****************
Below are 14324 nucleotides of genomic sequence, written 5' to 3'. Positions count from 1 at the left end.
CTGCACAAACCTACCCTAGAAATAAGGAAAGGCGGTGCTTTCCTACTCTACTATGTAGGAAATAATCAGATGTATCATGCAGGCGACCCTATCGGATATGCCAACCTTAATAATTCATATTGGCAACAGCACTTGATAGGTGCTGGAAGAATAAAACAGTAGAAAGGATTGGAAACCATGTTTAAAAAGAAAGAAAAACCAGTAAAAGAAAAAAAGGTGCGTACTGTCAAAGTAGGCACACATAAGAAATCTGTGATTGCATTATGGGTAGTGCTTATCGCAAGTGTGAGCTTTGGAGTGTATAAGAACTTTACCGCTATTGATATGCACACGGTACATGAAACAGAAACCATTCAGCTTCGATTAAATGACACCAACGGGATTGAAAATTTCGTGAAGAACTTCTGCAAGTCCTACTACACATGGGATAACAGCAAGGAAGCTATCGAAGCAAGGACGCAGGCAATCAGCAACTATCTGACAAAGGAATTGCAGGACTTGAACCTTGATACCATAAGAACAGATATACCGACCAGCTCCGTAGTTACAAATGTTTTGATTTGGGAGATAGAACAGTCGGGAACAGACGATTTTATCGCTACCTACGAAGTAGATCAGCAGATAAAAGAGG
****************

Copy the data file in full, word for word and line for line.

Below are 14324 nucleotides of genomic sequence, written 5' to 3'. Positions count from 1 at the left end.
CTGCACAAACCTACCCTAGAAATAAGGAAAGGCGGTGCTTTCCTACTCTACTATGTAGGAAATAATCAGATGTATCATGCAGGCGACCCTATCGGATATGCCAACCTTAATAATTCATATTGGCAACAGCACTTGATAGGTGCTGGAAGAATAAAACAGTAGAAAGGATTGGAAACCATGTTTAAAAAGAAAGAAAAACCAGTAAAAGAAAAAAAGGTGCGTACTGTCAAAGTAGGCACACATAAGAAATCTGTGATTGCATTATGGGTAGTGCTTATCGCAAGTGTGAGCTTTGGAGTGTATAAGAACTTTACCGCTATTGATATGCACACGGTACATGAAACAGAAACCATTCAGCTTCGATTAAATGACACCAACGGGATTGAAAATTTCGTGAAGAACTTCTGCAAGTCCTACTACACATGGGATAACAGCAAGGAAGCTATCGAAGCAAGGACGCAGGCAATCAGCAACTATCTGACAAAGGAATTGCAGGACTTGAACCTTGATACCATAAGAACAGATATACCGACCAGCTCCGTAGTTACAAATGTTTTGATTTGGGAGATAGAACAGTCGGGAACAGACGATTTTATCGCTACCTACGAAGTAGATCAGCAGATAAAAGAGG